Date Available


Year of Publication


Degree Name

Doctor of Philosophy (PhD)

Document Type

Doctoral Dissertation





First Advisor

Dr. Bradley K. Taylor


Neuropathic pain affects up to 50% of the 29 million diabetic patients in the United States. Neuropathic pain in diabetes manifests as a disease of the peripheral and central nervous systems. The prevalence of type 2 diabetes is far greater than type 1 (90%), yet the overwhelming focus on type 1 models this has left the mechanisms of pain in type 2 diabetes largely unknown. Therefore I aimed to improve the current mechanistic understanding of pain associated with type 2 diabetes using two preclinical rodent models: Zucker Diabetic Fatty rats and db/db mice. In addition, I highlight the translational importance of simultaneous measurement of evoked/sensory and non-evoked/affective pain-related behaviors in preclinical models. This work is the first to show a measure of motivational-affective pain in a model of type 2 diabetes.

I used methodological approaches including: (1) immunohistochemical and calcium imaging to assess stimulus-evoked sensitization; (2) measurement nociceptive behaviors and evoked sensory thresholds as well as pain affect using novel mechanical conflict avoidance and conditioned place preference/aversion assays; (3) pharmacological and genetic manipulation of methylglyoxal, TRPA1, AC1, and PPARγ.

I hypothesized that the thiazolidinedione class of peroxisome proliferator-activated receptor gamma (PPARγ) agonists would reduce neuropathic pain-like behavior and spinal neuron sensitization in traumatic nerve injury and type 2 diabetes. As PPARγ is a nuclear receptor, and already targeted clinically to promote cellular insulin sensitization to reduce hyperglycemia, sustained changes in gene expression are widely believed to be the mechanism of pain reduction. In two separate research aims, I challenged this view and tested whether the PPARγ agonist pioglitazone would (1) rapidly alleviate neuropathic pain through a non-genomic mechanism and (2) reduce painful sensitization in nociceptive and neuropathic pain models independent from lowering blood glucose.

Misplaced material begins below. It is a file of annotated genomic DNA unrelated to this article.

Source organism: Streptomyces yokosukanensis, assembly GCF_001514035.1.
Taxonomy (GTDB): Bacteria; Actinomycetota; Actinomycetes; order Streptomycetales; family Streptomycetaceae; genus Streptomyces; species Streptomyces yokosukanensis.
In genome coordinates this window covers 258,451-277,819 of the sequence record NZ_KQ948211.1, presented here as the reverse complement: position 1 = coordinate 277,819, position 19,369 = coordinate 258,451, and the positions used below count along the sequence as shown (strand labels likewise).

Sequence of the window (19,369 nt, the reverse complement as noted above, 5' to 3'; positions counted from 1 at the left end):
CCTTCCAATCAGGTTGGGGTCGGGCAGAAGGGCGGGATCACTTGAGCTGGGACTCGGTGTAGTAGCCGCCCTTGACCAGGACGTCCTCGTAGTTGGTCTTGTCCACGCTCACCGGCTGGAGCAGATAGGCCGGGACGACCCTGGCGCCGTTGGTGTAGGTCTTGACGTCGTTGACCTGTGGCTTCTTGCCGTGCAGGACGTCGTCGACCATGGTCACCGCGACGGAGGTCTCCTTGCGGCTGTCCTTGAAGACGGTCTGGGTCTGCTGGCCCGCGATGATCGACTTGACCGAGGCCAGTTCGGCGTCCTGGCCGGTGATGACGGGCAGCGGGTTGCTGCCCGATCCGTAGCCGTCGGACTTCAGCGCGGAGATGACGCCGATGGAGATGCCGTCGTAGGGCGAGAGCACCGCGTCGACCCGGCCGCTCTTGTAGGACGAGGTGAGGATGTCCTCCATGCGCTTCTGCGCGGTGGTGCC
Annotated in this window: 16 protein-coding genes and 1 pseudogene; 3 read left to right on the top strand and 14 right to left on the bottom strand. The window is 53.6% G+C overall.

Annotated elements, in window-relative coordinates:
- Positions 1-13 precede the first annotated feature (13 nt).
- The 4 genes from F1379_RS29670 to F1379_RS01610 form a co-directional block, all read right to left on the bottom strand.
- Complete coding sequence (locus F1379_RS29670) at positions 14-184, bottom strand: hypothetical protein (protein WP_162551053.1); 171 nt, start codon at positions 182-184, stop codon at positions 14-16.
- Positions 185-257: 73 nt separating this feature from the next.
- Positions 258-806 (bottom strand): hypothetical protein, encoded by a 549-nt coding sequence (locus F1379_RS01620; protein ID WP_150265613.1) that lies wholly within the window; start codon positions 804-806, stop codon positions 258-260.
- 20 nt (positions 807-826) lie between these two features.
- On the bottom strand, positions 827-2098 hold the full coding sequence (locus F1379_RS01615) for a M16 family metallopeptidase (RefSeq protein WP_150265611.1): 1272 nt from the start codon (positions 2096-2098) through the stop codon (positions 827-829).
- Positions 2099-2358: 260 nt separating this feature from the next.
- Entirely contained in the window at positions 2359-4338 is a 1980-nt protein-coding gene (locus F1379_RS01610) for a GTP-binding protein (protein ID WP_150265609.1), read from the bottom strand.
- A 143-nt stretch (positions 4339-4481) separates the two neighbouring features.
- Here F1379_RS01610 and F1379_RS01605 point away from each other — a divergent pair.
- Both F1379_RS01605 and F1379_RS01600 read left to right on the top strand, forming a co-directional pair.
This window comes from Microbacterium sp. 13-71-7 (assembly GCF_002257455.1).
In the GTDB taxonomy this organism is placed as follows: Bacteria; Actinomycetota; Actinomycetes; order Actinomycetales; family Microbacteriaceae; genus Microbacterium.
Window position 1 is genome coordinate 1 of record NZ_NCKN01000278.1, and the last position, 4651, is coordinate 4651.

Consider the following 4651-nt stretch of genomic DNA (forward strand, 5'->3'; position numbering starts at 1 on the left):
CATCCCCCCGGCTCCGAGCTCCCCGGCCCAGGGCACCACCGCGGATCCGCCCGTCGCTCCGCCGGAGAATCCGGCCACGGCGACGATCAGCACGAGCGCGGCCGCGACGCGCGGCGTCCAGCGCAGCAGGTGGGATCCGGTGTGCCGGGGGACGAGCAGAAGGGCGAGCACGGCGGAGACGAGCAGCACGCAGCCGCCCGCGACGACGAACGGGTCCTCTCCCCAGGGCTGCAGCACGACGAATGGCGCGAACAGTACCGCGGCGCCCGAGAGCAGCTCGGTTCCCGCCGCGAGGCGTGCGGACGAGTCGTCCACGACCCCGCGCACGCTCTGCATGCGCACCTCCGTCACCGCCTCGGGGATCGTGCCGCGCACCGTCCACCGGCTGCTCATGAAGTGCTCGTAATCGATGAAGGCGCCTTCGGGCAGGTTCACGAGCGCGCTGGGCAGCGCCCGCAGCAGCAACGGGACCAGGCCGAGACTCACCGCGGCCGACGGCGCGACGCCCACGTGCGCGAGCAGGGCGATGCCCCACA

I aimed to investigate the contribution of the glucose metabolite methylglyoxal to painful type 2 diabetes. I tested the hypothesis that methylglyoxal produces nociceptive, evoked, and affective pain that is dependent on activation of the sensory neuron cation channel TRPA1 and the secondary messenger enzyme AC1. I also tested whether pioglitazone or the novel methylglyoxal scavenging peptide GERP10 could alleviate painful type 2 diabetes.